What say we do a quick review of Latin causal clauses? The following notes are taken from Allen & Greenough sec. 321, examples (mostly) omitted.
NOTE.--Causal clauses take either the Indicative or the Subjunctive, according to their construction; the idea of Cause being contained, not in the mood itself, but in the form of the argument, or in the connecting particles.
321. The Causal Particles quod, quia, and quoniam take the Indicative, when the reason is given on the authority of the writer or speaker; the Subjunctive, when the reason is given on the authority of another.
NOTE 2.--[W]hat the speaker himself thought under other circumstances may have the Subjunctive....So with quod even a verb of saying may be in the Subjunctive: as,--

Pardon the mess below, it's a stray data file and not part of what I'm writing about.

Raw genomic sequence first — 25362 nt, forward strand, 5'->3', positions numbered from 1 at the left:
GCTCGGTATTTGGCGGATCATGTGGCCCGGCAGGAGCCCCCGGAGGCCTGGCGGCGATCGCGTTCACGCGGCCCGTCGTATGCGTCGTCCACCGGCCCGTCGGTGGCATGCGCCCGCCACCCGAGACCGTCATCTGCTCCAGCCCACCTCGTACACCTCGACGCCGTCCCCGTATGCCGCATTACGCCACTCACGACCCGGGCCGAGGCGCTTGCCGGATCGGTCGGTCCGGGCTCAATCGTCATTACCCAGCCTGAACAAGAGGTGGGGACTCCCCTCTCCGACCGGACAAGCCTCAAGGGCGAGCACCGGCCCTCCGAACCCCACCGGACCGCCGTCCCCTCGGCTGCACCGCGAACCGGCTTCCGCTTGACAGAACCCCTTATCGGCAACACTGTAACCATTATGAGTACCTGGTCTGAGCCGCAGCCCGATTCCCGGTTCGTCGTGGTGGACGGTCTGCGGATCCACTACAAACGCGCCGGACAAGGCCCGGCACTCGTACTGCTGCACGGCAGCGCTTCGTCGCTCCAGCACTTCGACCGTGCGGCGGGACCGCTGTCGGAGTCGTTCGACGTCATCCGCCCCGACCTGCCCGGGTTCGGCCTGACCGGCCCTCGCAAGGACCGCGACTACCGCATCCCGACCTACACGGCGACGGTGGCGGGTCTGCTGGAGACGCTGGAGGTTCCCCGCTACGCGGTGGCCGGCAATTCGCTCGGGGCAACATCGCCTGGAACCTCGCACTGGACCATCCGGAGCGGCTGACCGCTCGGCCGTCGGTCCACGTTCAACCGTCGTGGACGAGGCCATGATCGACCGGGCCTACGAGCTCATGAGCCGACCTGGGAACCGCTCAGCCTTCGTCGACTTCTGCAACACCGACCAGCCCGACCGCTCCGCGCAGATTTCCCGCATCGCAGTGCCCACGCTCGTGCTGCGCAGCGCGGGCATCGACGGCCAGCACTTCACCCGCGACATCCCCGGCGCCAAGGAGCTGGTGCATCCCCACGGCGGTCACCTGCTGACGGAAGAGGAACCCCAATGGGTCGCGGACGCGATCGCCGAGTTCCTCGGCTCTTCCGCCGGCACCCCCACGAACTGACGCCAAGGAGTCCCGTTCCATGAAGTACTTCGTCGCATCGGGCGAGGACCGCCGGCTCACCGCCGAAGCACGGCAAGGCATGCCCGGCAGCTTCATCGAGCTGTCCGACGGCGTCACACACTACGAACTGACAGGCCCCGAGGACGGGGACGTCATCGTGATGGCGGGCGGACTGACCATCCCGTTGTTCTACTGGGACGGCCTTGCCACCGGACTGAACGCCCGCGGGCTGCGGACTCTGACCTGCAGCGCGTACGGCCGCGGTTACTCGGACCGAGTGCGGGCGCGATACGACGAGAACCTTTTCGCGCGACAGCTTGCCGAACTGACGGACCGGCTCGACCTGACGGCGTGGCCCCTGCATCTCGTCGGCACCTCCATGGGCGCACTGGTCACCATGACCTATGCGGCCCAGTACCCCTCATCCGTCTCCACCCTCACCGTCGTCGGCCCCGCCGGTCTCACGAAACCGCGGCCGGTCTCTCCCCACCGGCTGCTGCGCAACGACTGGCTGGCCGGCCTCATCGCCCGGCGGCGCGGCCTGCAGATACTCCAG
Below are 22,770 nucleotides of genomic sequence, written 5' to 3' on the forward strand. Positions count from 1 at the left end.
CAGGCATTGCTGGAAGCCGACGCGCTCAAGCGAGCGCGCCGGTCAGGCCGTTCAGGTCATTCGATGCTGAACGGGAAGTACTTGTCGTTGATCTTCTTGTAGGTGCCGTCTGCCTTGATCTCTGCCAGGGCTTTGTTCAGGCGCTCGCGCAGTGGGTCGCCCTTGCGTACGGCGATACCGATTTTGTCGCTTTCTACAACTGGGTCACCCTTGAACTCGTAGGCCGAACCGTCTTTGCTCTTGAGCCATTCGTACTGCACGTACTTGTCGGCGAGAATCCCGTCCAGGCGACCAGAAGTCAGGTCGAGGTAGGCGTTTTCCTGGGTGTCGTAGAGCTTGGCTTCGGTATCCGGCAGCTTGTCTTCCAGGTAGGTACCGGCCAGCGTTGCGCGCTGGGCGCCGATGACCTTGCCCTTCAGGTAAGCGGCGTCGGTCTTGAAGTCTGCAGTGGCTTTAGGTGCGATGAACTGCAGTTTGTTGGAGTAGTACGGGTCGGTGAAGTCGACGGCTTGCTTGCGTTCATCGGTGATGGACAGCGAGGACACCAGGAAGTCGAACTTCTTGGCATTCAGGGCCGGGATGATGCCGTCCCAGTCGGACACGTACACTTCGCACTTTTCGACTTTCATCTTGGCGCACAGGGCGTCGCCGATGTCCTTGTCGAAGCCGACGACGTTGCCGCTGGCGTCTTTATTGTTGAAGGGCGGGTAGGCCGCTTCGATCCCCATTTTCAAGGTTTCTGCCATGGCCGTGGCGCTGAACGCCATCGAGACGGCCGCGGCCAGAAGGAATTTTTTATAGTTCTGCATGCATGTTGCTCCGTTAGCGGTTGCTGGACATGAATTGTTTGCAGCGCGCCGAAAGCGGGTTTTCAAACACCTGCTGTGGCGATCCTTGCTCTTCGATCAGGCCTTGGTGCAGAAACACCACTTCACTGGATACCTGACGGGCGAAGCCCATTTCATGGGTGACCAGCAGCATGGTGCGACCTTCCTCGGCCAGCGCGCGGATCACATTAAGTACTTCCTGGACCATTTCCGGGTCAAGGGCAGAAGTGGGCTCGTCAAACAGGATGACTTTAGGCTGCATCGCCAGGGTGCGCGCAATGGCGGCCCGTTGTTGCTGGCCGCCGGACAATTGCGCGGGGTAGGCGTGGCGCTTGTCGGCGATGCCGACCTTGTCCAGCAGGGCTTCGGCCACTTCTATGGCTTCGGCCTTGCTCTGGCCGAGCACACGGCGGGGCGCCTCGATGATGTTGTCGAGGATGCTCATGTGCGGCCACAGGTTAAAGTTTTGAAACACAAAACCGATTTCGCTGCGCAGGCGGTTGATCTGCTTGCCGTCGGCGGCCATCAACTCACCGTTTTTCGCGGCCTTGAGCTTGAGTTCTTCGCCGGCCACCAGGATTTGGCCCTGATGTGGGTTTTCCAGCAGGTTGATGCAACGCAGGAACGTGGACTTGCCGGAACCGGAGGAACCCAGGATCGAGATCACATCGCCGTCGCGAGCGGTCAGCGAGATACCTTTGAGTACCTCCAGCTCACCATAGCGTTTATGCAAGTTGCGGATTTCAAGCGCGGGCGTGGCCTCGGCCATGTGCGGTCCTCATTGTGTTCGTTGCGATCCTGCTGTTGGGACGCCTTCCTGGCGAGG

rediit quod se oblitum nescio quid diceret (Off. i. 13), he returned because he said he had forgotten something.
NOTE 3.--The Subjunctive with quia is rare. The causal particle quando takes the Indicative.
REMARK.--Non quod, non quia, non quoniam, introducing a reason expressly to deny it, take the Subjunctive. Non quo and non quin introduce a Result clause, but with nearly the same meaning.
a. Causal Clauses introduced by quod, etc., take the Subjunctive in Indirect Discourse, like any other dependent clause.
b. A Relative, when used to express cause, regularly takes the Subjunctive.
c. Cum causal takes the Subjunctive.
NOTE.--In early Latin cum causal takes the Indicative.